In the “Investment vs. Subsidy” discussions that consider the hidden subsidies for road and air transport, one factor is almost always overlooked. The land that publicly owned airports and expressways occupy was once privately owned and the owners paid taxes into our cities and states. Now these public facilities do not pay property tax, and the remaining tax-paying owners of property must pay more to maintain our public safety and services. This amounts to a significant subsidy of those modes as the lands and improvements are valued in hundreds of millions.

I think that strategic planners and economic analysts should consider whether these entities could/should pay property taxes on their land and improvements, and pass that cost on to the users (for airports, as landing fees, for highways as higher motor fuel tax).

My rather limited understanding of our common law heritage is that property owners have a right to the public roads that abut their property, and are even taxed for the improvements to those roads on some occasions. A limited-access road (expressway/freeway) is by definition no accessible from adjoining property. It is analogous to a private right of way (e.g. private RR). Using this as precedent, could we devise some way to have the economic “rent” or tax value of the lands used by these competing modes be included in the cost of service by those modes? It might level the economic parameters when attempting to pay for public transport out of local taxes or farebox revenues.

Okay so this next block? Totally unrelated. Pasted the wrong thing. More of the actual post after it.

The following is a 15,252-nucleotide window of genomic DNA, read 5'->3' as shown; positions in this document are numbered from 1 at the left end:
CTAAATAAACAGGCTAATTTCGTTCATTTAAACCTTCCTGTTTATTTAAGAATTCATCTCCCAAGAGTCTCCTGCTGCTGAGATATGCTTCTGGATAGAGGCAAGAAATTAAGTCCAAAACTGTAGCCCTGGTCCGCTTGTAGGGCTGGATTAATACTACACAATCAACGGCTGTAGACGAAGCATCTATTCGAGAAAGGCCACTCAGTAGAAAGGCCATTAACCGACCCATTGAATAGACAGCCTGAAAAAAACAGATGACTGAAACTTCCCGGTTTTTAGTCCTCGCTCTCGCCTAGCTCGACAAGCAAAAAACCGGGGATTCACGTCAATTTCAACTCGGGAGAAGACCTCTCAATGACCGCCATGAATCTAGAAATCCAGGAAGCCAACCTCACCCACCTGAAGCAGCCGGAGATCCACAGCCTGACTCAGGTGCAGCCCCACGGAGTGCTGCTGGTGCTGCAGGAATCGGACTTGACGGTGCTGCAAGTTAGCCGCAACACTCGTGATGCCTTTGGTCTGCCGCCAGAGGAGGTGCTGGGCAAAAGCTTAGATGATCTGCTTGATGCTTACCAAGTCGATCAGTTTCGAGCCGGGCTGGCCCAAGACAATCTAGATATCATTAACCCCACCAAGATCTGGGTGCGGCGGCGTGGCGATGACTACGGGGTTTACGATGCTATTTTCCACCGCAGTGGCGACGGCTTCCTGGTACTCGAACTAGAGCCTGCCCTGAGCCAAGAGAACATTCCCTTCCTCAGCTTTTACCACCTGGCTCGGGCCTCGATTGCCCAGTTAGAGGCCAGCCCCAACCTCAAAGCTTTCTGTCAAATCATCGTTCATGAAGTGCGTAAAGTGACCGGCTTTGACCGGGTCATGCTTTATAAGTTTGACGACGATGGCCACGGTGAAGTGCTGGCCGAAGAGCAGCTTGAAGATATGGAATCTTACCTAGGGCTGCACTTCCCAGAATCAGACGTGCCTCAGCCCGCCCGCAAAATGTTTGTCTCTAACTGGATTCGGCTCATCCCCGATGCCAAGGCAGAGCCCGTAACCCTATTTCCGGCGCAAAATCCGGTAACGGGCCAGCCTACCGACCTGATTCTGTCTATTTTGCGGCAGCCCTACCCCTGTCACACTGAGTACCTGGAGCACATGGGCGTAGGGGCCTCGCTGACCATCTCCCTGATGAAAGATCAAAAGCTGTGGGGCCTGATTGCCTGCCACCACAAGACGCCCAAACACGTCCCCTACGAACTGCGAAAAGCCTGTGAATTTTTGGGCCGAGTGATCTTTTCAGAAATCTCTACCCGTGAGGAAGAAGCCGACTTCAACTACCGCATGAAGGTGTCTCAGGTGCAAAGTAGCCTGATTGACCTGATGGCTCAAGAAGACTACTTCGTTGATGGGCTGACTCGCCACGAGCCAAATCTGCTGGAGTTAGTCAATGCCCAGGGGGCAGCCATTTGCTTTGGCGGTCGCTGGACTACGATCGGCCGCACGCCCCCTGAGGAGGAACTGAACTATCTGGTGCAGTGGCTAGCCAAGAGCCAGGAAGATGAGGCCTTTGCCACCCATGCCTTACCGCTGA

Michael E. McGinley P.E.
La Crescenta, CA 91214

Dear Editor

I’m happy to see Amtrak repeat their photography contest (D:F August 6, 2007).

But have you ever tried to take a photo of an Amtrak train at Boston South Station? If the Amtrak Pollice don’t hassle you, the contract security guards will. And so will Amtrak and MBTA/MBCR employees (even now that the MBTA has a more “photo-friendly” policy).

Last year when taking a photo of an Acela train at South Station, I was stopped by an Amtrak Police Officer. I showed him a copy of the contest ad, and he told me it couldn’t be real, since photography of Amtrak trains was “illegal.”

Rail buffs and other transit-knowledgeable people can be a great source for noticing REAL suspicious activity. The new catch phrase should be, “See Something? Snap Something!”

Todd Glickman
Cambridge, MA 02139

Webmaster Replies: Similar stories have been reported from various rail interests on the internet. We suggest contacting Amtrak via their web site at: http://www.amtrak.com/photocontest/ or speak directly to the MBTA Customer Service folks at 617-222-3200. Conflicts in policies need to be resolved. In more recent times (and as noted by you above) the MBTA has relaxed its photo policy with respect to pre-registration of intent, but still requires positive ID to be available on request by MBTA transit police or employees. Personally speaking, I find it helpful to approach the T-police or station master (or CS rep) within stations in advance of clicking away to advise of your presence and intentions to take photos within established guidelines. One still cannot wander beyond public areas, no flashes in subways (blinding hazard) and no camera support tripods or monopoles (tripping hazard).

Dear Editor

Regarding DF Vol. 8 No. 30, July 23, 2007, (“Sacramento LRT System To Store Electricity”), I am a little bit surprized that it took so long to develop capacitor technology, in that they can almost instantly absorb energy from regenerative braking. They have already made their way into the transit bus world for diesel engine starting, but not braking. It seems only a matter of time that they find their way onto hybrid drive buses. Here is the URL from a recent article in Mass Transit magazine: http://www.masstransitmag.com/print/Mass-Transit/Maintenance-Matters/1$3366.

We’ve all seen capacitors on a small scale -- that’s the device that charges up to fire a strobe flash. In stationary applications I have seen them as large as a roll-on roll-off dumpster.

This is a technology whose time has come.

Joe Zearfoss
Baltimore, MD